When David discovers that his best friend Emily is being forced to leave their caravan park home, he agrees to help her to run away. But after their plan starts to unravel, secrets come to light that transform his life in ways he never imagined.
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Best friends David and Emily enjoy their carefree life in a coastal caravan park. When they learn that Emily is being forced to move away, David he agrees to help her hide out in a remote cave on the beach. Emily's absence soon becomes complicated, as David watches the effect on her family and police suspect one of their neighbors of involvement. When Emily tells David the real reason she wants to hide, his world is shattered. With his complex feelings for Emily growing stronger due to their shared hidden existence, David takes action. Written by
Nicely conceived, but overly schematic in execution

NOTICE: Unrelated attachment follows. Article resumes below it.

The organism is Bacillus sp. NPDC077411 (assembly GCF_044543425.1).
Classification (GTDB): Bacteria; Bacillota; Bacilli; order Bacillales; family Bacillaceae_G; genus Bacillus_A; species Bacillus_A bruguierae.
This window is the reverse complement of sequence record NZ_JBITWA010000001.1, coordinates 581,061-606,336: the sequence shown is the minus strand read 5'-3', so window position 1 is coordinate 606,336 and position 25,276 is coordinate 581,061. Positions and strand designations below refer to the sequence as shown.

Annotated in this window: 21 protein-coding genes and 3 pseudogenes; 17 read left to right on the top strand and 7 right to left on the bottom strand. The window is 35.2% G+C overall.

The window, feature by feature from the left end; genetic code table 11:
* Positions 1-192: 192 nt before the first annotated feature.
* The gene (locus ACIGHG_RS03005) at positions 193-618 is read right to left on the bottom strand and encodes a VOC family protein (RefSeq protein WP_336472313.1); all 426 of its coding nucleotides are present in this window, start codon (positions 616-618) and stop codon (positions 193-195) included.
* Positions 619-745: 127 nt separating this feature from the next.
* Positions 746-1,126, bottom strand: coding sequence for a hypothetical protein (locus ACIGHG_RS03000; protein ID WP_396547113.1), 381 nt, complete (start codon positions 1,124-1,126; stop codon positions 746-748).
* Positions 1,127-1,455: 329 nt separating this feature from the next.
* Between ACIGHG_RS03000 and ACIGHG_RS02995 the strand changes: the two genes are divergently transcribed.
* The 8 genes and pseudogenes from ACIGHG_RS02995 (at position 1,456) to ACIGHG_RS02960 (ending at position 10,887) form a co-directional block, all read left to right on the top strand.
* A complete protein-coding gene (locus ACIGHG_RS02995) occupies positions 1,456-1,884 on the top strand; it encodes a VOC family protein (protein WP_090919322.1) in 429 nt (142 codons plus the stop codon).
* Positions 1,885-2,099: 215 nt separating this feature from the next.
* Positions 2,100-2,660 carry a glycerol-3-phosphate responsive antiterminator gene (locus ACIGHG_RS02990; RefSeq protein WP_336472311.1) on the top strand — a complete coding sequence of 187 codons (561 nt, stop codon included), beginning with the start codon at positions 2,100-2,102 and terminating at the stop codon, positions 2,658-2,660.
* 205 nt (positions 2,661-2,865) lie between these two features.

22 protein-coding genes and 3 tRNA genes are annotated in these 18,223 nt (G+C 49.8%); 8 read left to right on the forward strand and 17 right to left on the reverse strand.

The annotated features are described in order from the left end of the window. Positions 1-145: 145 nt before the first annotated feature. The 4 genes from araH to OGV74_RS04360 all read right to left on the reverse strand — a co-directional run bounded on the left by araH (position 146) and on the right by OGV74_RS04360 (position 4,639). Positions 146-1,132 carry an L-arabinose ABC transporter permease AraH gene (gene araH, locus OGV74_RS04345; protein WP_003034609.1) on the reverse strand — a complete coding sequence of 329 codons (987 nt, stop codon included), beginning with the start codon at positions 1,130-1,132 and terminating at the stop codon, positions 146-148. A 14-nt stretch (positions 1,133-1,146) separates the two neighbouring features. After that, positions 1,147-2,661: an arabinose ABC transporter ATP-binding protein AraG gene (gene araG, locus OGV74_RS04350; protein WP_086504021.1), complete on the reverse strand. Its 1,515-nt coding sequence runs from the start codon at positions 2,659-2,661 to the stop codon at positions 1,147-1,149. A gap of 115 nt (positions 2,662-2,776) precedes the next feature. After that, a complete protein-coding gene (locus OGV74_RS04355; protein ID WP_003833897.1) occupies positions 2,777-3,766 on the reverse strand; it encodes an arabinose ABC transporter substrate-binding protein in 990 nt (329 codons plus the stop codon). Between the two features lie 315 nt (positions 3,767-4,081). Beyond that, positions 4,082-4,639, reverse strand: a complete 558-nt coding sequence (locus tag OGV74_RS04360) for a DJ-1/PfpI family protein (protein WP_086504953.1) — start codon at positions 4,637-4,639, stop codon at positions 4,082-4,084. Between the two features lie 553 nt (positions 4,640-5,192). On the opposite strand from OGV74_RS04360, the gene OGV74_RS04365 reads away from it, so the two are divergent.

'The Scouting Book for Boys' tells the story of a teenage boy who helps a girl he fancies run away from home. Ultimately, the unidirectionality of that relationship is to have dire consequences. In many ways, it reminded me of the sort of novels I used to write: the problem is, my novels weren't very good. So you have a naive protagonist; conflicts of interest at first hidden or ignored, later painfully apparent; stylised minor characters who ultimately seem more like the embodiment of ideas rather than real flesh and blood; and a plot that makes sense in outline but doesn't quite hold up in practice, in part because the protagonists seem to be stretched to fulfil its demands, instead of the story feeling like the entirely natural consequence of who the protagonists are. The film is set in north Norfolk: an attractive coast, but I didn't get a profound sense of place from how this movie is shot. The reliably excellent Thomas Turgoose does what he can with the material, but is limited by the lack of depth in the story. In fact, this isn't an awful movie; but it feels like a first time effort, and less than the potential sum of its parts.
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